Whenever I finish a story, I like to take a little break, so I can recharge my brain, and rejuvenate the muse. Yet I hate to be away too long, because then I worry that I won't remember how to write.
(That bike-riding analogy doesn't really work, since the last time I tried to ride a bike, as an adult, after transporting myself everywhere on the two-wheeled version of freedom as a child -- well, let's just say I managed to jump off before we both went sailing down a hill.)
The longer I stay away from writing, the easier it is to think I've completely forgotten how to put words together into sentences, and sentences into stories. Which is why I come up with some damn fine excuses for not writing. It's amazing how creative I can be when I'm worried I've lost all ability to create.
Starting a new story has its own set of anxieties. Will I like these characters? What if they're not as awesome as the last story I worked on? Will they like me, or will they run away whenever I try to tell their story? It's like the first day in a new school, checking out everyone else who seems to know each other, and you feel like the interloper.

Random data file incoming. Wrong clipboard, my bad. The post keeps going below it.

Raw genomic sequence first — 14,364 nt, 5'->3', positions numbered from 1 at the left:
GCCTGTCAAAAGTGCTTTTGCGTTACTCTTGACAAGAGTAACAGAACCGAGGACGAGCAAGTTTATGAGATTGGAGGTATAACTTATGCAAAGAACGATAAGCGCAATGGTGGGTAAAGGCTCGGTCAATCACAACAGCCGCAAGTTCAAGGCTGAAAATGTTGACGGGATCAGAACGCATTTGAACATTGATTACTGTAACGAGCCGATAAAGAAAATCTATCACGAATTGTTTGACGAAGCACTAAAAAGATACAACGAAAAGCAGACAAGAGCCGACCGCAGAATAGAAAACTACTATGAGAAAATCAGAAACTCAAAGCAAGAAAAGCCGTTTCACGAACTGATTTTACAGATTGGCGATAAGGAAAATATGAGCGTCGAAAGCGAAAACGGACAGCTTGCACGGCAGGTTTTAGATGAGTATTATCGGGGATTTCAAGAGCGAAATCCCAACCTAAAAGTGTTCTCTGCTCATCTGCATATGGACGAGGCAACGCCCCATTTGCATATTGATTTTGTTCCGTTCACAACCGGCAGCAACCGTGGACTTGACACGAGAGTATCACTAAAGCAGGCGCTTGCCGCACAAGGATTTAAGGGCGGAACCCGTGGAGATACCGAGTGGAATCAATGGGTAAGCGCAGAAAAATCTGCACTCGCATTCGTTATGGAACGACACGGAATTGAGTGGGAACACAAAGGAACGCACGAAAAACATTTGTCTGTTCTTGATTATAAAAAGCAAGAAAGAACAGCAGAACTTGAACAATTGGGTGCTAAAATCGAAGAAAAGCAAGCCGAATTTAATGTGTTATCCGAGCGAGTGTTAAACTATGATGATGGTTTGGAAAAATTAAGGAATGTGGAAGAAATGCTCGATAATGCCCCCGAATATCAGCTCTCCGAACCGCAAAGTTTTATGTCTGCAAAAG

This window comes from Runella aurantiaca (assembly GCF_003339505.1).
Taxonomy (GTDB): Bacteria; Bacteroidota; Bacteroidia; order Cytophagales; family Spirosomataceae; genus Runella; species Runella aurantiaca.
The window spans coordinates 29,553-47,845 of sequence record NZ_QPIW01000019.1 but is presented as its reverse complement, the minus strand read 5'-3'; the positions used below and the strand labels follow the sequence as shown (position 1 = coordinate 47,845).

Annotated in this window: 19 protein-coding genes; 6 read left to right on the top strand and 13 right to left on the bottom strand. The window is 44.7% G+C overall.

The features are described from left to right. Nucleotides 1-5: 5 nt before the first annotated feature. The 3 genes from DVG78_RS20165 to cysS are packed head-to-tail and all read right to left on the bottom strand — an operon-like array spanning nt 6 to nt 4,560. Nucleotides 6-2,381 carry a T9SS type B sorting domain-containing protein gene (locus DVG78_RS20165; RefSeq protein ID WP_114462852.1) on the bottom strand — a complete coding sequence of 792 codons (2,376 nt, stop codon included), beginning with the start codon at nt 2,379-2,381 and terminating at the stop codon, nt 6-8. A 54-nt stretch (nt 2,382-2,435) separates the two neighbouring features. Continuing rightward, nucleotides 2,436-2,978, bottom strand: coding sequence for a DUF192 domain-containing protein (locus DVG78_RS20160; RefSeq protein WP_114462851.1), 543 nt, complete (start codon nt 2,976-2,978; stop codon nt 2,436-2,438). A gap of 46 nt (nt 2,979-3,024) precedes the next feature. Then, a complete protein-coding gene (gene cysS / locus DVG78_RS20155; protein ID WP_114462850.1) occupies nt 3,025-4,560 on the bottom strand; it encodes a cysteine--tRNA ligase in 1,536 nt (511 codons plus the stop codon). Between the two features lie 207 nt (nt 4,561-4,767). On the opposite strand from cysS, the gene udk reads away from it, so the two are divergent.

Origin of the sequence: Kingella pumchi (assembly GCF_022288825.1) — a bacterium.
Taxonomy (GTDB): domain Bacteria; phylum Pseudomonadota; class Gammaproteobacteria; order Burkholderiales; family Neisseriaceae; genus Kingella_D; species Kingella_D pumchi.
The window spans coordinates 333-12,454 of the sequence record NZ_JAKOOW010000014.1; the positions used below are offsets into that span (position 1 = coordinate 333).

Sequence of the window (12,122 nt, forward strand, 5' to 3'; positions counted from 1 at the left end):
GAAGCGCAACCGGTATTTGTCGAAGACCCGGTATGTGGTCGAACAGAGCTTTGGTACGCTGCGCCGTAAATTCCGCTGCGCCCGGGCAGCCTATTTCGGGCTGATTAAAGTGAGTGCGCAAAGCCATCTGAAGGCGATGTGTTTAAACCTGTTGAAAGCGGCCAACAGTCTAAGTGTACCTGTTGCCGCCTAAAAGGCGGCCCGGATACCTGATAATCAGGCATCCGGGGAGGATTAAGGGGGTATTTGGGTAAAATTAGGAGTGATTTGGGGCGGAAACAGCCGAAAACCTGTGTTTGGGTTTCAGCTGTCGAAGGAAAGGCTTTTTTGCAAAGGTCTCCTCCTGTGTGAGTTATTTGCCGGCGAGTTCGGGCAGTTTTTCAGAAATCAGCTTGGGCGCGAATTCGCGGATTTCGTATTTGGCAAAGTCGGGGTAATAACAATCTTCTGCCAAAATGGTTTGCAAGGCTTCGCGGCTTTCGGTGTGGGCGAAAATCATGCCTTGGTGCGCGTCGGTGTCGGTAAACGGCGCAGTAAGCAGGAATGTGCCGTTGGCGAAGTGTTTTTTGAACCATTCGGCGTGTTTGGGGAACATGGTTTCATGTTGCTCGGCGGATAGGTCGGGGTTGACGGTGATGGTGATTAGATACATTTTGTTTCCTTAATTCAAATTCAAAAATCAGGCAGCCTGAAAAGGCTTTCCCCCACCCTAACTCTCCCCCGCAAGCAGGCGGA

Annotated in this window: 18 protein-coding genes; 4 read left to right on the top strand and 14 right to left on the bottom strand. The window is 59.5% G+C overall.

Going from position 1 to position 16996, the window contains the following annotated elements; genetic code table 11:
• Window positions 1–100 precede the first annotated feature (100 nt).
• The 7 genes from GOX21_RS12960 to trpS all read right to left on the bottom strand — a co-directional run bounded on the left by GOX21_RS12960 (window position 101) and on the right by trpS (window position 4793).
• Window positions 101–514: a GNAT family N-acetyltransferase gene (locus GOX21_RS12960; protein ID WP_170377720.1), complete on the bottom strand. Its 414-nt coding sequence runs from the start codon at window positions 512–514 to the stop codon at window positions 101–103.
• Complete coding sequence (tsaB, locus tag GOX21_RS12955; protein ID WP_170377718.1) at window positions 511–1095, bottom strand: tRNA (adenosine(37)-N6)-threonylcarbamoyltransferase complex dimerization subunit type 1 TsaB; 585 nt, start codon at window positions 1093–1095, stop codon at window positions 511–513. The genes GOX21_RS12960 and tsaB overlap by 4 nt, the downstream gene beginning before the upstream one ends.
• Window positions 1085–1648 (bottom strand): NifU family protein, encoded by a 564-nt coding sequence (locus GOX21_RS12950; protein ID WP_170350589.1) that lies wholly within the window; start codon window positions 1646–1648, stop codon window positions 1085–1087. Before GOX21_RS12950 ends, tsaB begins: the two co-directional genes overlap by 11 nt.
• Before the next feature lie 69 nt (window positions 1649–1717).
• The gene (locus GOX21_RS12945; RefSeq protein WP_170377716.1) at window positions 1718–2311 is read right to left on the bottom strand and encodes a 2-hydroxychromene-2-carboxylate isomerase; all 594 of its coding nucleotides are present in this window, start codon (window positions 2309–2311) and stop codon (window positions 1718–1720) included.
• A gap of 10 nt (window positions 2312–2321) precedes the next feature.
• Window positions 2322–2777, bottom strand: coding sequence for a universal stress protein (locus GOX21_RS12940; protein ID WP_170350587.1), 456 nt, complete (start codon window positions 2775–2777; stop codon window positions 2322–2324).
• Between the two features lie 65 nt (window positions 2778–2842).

The writer is always going to be the outsider, looking inward, in order to dredge up a story and characters that have not been formed yet, and worrying that it's the same tale that's been told before, and more exquisitely, by somebody else.
Yet when I finally drag myself to the laptop and force myself to sit and type, it's always a flat-out miracle how comfortable it all feels. Why did I stay away so long? It's like I'm meeting up with long-lost friends, and we can't stop chattering to each other.
Fear is a writer's constant uninvited companion. We treat it with healthy respect, because we know what it can do if it's allowed free rein. Still, the best way to harness that fear is to sit down amongst our new characters and become friends with them, leaving the doubt and anxiety on the outside of this cozy circle.
The fear never disappears, and we don't need to let loose of it entirely, but we ought to make it work within our parameters.
One new word at a time.